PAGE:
Hope you had yourself a politically correct holiday!
January 23, 2017
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Some of my favorite memories are of gathering around the non-denominational holiday tree, Kwanzaa bush, or Hanukkah plant with family to celebrate the joys of the Solstice. It’s great to see everyone’s eyes twinkling with the winter spirit around a crackling menorah.
As a child, I loved telling holiday tales with my family and friends. My favorite was a poem by Clement Clarke Moore: “‘Twas the Night Before a Special Day in the Holiday Season.” I always loved hearing about how visions of multicultural holiday candy danced in the children’s heads as they awaited the visit of the fat, bearded, generous old man in red.
Another of my all-time favorites was “The Birth of the Special Holiday Child.” It’s about a pregnant mom who’s about to pop but can’t find a hotel with enough space in it. So she goes to a barn and has her baby. Then a bunch of intellectually advanced men come and give the kid some gold and two smelly substances with weird-sounding names. And a bunch of sheep-tending men come, led by a group of winged and shiny beings. It’s great.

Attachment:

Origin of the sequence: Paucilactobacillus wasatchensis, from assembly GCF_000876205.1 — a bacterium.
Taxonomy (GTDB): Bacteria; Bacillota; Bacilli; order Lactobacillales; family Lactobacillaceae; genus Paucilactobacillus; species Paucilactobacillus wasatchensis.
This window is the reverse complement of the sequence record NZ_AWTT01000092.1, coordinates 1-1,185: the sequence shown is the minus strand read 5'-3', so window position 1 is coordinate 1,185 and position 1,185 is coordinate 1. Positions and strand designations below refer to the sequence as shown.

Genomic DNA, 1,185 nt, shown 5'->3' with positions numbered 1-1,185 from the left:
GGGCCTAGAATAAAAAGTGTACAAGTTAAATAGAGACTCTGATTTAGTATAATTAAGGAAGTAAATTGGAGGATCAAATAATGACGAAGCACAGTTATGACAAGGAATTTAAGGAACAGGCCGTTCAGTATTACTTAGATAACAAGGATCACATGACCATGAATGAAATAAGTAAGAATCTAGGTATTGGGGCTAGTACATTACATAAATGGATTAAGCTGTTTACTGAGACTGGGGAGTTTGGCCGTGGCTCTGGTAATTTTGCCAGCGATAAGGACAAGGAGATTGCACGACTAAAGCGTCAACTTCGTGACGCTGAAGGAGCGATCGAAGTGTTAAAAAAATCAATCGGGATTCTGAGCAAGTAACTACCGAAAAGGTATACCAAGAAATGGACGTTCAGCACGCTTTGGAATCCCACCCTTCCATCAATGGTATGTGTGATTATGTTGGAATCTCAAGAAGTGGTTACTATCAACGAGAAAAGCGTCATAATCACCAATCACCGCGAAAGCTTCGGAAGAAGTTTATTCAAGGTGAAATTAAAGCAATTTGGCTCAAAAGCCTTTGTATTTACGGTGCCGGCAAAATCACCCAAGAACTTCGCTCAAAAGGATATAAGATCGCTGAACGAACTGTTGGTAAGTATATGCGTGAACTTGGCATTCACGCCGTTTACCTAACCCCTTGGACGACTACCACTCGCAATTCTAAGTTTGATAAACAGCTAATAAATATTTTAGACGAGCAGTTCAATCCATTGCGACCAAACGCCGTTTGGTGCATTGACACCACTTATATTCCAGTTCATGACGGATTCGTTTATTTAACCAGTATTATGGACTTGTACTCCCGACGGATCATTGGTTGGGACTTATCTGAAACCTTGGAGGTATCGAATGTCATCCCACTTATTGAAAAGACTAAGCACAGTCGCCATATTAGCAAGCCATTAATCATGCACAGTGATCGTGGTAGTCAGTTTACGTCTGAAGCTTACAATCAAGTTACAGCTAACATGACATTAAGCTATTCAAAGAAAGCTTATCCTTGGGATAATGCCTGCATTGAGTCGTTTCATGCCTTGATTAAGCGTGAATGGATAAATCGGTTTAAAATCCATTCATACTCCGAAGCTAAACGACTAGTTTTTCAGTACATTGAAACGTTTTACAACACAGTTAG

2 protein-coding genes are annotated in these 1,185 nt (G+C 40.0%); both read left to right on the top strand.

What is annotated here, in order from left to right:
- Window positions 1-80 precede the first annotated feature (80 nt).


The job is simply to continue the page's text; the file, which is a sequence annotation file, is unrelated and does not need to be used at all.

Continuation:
But nothing puts me in a jollier mood than multicultural holiday music. Songs like “The Fat, Bearded, Generous Old Man in Red is Coming to Town,” “Have Yourself a Merry Little Holiday,” “All I Want for the Non-Denominational Holiday Season is You,” “Feliz Holiday Season” and “Rudolph the Reindeer with Unique Nasal Coloring” always put me in the holiday mood.
The best part of the holiday season, though, is the overall spirit of unity and goodwill. Sure, people may start riots over the Starbuck holiday cups each year. Sure, people may judge one another over who can buy the best holiday gifts and who can decorate their house with the most holiday lights. And sure, people may violently object to being told “Merry Christmas” instead of “Happy Holidays.”
But under all the complaints and controversy, I know everyone is in a loving and thankful mood during the holiday season. I can smell it in the air, right alongside the smell of roasting chestnuts, frying latkes, and simmering black-eyed peas.
It never fails to amaze me how the holiday season unites us as Americans and allows us to exercise our First Amendment rights. As long as everything we say is accepting of all cultures and does not include that horrid word “Christmas”–because that would be completely intolerant and totally backward of us–we can say anything we want.
That’s the kind of freedom that makes me proud to be an American this holiday season.